Background: Transanal drainage tubes (TDT) are commonly used in Japan as alternatives to colonic decompression (ACD) to avoid emergency surgery for malignant colorectal stenosis. Self-expandable metallic stents (SEMS) have been available and increasingly used since 2012. However, few studies have compared SEMS and TDT. Purpose: To compare and clarify the usefulness and safety of TDT and SEMS. Subjects and Methods: TDT and SEMS results were retrospectively compared in patients who underwent ACD for malignant colorectal stenosis (TDT, n=37; SEMS, n=25) at our hospital between January 2006 and September 2016. The primary and secondary endpoints were the clinical and technical success rates, respectively. Patients were divided into two groups based on whether they underwent bridge to surgery (BTS) or palliative surgery. The observation period was the duration of hospitalization for ACD. Results: No significant differences were found between TDT and SEMS in technical (TDT: 86.5%, SEMS: 96.0%) or clinical (TDT: 86.0%, SEMS: 96.2%) success rates. All patients in the SEMS group could resume dietary intake, and their mean ColoRectal Obstruction Scoring System score improved from a pretreatment score of 0.5 to 3.9 after treatment. Analysis of BTS patients showed that 77.8% in the SEMS group were temporarily discharged (P < 0.001). Time to surgery in the SEMS group was significantly longer but duration of hospitalization was not significantly different between groups, suggesting that patients in the SEMS group were discharged sooner after surgery. The incidence of procedural complication between groups did not differ significantly, but perforation was noted only in the TDT group. Conclusion: Safety and usefulness of SEMS were comparable to those of TDT and allowed patients to resume oral ingestion and be temporarily discharged. The short-term outcomes in this study indicate that SEMS could become a first-choice treatment for decompression of malignant colorectal stenosis.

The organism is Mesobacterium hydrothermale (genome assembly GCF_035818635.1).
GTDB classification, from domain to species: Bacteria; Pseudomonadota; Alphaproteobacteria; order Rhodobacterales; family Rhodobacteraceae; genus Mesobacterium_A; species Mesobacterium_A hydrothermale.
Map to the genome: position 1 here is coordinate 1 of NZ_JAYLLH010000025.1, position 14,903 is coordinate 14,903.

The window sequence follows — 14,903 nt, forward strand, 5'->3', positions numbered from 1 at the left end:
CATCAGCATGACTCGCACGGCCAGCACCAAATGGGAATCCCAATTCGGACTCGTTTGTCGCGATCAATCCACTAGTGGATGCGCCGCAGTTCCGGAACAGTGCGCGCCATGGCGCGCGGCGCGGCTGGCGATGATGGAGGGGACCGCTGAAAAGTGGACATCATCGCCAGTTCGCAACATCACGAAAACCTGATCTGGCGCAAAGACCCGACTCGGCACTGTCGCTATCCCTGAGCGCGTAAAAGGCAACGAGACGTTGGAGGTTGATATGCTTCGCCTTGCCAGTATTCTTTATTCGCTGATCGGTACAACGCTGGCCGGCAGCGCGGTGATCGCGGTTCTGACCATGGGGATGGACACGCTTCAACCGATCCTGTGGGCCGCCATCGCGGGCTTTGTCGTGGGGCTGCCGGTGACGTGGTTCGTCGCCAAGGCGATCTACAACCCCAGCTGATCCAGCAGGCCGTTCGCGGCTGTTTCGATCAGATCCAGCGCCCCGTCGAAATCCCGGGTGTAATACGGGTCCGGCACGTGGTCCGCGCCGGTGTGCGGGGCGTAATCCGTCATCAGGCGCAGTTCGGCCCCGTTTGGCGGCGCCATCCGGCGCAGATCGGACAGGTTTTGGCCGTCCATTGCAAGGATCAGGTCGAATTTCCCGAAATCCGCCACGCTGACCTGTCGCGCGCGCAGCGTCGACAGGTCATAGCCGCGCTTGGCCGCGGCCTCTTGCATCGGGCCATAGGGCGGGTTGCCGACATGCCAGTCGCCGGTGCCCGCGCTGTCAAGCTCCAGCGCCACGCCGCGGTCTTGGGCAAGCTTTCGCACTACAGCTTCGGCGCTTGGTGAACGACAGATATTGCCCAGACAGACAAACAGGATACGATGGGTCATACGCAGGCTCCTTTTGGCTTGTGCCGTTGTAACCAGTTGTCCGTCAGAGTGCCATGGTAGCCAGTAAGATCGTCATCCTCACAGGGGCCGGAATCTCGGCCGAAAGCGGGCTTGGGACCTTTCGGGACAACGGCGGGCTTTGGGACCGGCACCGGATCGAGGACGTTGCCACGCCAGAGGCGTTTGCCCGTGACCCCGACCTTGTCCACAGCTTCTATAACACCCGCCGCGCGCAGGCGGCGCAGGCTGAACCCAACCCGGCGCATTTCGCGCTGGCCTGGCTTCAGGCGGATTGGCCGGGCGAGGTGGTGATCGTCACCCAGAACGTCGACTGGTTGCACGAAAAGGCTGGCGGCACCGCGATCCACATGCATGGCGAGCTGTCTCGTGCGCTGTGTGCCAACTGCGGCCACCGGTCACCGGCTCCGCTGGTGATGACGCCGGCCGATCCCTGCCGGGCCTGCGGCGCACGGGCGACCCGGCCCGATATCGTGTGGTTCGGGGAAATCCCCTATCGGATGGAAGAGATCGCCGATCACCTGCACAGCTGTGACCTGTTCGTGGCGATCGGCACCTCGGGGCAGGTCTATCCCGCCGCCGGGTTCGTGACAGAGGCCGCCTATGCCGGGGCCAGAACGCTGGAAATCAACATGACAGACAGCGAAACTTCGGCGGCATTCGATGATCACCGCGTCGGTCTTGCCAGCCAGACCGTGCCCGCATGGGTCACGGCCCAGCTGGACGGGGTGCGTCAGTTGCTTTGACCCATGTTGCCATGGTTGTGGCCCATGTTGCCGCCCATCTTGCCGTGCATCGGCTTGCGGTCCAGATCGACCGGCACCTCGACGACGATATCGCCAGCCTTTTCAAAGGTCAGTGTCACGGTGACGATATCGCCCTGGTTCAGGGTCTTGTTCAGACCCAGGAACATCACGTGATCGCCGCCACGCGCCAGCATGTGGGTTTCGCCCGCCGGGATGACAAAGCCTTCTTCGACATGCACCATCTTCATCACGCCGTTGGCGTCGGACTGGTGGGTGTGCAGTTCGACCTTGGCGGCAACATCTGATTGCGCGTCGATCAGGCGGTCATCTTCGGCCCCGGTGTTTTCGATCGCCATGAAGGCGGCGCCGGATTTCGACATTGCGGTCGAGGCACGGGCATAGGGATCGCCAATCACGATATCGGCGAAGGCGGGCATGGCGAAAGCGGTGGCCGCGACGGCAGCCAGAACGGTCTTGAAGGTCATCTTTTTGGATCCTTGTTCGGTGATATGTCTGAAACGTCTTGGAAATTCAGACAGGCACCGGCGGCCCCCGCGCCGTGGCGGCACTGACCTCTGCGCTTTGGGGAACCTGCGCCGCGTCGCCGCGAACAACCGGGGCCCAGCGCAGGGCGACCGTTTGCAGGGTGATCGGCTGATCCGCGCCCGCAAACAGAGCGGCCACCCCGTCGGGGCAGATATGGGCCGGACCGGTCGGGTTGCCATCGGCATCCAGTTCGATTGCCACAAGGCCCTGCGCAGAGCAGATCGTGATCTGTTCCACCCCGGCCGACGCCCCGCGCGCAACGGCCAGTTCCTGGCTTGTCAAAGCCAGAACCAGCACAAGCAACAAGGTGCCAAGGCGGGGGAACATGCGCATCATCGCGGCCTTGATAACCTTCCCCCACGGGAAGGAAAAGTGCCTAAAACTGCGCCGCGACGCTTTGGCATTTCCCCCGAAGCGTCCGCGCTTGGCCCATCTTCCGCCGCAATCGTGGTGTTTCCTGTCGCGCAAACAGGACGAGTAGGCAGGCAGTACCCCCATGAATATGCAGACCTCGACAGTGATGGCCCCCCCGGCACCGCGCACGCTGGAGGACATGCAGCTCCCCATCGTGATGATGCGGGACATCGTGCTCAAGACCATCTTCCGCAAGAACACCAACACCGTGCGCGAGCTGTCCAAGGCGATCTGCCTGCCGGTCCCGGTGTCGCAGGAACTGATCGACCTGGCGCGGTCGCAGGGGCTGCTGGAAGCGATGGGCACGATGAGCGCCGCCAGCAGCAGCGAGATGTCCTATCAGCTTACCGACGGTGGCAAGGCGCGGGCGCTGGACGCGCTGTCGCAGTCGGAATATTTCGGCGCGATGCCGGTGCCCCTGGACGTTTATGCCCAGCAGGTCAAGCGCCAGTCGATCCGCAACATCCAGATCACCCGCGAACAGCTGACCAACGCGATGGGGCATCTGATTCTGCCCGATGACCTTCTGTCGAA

Background Calcific tendinitis of the longus colli muscle is an important condition that causes neck pain. It is sometimes reported in otolaryngology and orthopedics journals, but not in internal medicine journals. If other diseases causing the same symptoms are suspected, invasive methods become necessary for a definitive diagnosis. This study retrospectively examined the clinical background, imaging findings, and treatment course in six patients with calcific tendinitis of the longus colli muscle. Results The patients comprised three men and three women whose ages ranged from 42–77 years. Their chief complaints were neck pain, stiff neck, and pain on swallowing. The primary symptoms were either unilateral or bilateral neck pain. The day after the onset of neck pain, the patients had a stiff neck and pain on swallowing. Computed tomography revealed that the patients had calcification on the anterior caudal side of C1 or C2 or both vertebrae. The symptoms were resolved within 1 to 14 days by the use of nonsteroidal anti-inflammatory drug treatment. Conclusions Calcific tendinitis of the longus colli muscle is a rare condition. However, awareness of this condition and use of computed tomography can easily lead to the correct diagnosis. Internal medicine specialist should also be aware of this condition.